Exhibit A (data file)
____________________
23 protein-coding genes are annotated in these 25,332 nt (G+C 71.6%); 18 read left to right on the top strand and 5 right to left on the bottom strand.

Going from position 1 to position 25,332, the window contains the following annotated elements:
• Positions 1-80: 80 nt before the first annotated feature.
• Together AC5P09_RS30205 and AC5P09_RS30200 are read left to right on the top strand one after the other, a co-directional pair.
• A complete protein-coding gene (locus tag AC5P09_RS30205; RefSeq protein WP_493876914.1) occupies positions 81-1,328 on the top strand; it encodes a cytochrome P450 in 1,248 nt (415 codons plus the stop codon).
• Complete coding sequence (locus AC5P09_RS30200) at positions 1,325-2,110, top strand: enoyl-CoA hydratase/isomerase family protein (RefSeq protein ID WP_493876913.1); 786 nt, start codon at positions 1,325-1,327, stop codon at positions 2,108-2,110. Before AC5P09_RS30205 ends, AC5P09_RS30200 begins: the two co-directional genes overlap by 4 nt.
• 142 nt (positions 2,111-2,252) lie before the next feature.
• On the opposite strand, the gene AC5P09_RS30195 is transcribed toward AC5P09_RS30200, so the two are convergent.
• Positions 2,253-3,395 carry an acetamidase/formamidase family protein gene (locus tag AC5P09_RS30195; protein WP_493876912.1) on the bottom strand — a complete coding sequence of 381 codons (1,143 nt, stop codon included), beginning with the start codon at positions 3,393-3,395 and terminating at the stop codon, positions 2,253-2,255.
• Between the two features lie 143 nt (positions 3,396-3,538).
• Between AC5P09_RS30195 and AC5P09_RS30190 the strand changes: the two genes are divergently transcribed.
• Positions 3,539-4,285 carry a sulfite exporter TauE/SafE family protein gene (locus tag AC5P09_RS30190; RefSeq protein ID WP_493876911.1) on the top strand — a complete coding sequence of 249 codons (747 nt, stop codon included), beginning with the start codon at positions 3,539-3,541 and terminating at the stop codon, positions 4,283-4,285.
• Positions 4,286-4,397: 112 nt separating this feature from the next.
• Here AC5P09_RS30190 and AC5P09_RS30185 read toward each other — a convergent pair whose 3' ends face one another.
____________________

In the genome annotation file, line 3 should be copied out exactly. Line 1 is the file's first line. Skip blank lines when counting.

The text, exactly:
• Positions 1-80: 80 nt before the first annotated feature.